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Oral Health and Preventive Dentistry



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Oral Health Prev Dent 15 (2017), No. 6     10. Jan. 2018
Oral Health Prev Dent 15 (2017), No. 6  (10.01.2018)

Page 519-527, doi:10.3290/j.ohpd.a39668, PubMed:29319061

Xylitol-containing Chewing Gum for Caries Prevention in Students with Disabilities: A Randomised Trial
Watthanasaen, Supatra / Merchant, Anwar T. / Luengpailin, Somkiat / Chansamak, Nusara / Pisek, Araya / Pitiphat, Waranuch
Purpose: This cluster randomised controlled trial evaluated the effectiveness of a school-based xylitol chewing-gum programme on caries prevention among students with visual or hearing impairment.
Materials and Methods: The study compared xylitol gum plus oral health education (intervention group, n = 93) with oral health education alone (control group, n = 81) among students aged 7-18 years in special needs schools in Khon Kaen, Thailand. The primary outcome was caries onset rate measured as the change in caries onset on tooth surfaces. The secondary outcome was plaque index. Between-group differences were determined using generalised estimated equations and a general linear model under the intention-to-treat approach.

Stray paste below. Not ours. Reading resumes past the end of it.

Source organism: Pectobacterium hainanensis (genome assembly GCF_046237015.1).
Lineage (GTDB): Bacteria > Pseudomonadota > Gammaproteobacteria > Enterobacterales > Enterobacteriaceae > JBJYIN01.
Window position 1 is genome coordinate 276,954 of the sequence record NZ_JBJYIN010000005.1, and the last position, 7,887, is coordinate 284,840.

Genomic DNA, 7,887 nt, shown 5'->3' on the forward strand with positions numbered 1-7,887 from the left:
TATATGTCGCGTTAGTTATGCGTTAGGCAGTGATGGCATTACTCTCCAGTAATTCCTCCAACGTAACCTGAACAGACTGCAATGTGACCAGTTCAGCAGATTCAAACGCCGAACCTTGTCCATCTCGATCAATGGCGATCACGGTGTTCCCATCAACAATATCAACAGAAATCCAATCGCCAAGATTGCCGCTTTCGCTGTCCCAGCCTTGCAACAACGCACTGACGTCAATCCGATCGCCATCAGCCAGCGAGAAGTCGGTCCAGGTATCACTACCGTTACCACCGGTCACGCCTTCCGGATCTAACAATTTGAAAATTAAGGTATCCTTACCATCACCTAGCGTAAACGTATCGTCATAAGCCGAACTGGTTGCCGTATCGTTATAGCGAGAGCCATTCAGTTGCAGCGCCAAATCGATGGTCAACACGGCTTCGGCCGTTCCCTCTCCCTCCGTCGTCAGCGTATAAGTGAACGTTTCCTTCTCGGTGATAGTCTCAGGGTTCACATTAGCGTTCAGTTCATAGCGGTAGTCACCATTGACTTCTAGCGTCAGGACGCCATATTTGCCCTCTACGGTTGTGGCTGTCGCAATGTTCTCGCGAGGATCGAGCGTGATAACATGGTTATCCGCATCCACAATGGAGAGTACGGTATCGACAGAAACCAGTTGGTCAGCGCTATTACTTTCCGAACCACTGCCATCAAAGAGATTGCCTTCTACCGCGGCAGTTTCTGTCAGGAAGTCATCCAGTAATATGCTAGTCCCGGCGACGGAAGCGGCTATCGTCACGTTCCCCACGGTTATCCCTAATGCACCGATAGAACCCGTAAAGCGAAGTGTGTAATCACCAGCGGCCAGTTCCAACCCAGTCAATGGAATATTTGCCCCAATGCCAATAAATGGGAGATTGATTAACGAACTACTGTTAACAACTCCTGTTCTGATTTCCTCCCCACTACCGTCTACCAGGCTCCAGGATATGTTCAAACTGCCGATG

Results: After 1 year, there was a significantly lower caries rate in the primary dentition among the intervention group compared to the control group (0.08 vs 0.12 surfaces per surface-year, respectively; adjusted relative risk = 0.64, 95% confidence interval 0.44-0.96; p = 0.03), but there was no significant difference in the caries rates for the permanent dentition. Remineralisation also occurred more in the intervention vs the control group in the primary dentition only. Oral hygiene was significantly improved in the intervention but not in the control group (p = 0.001).
Conclusion: This programme reduced the caries rate and enhanced remineralisation in primary dentition, and improved oral hygiene in students with disabilities.

Keywords: chewing gum, dental caries, disabilities, randomised controlled trial, xylitol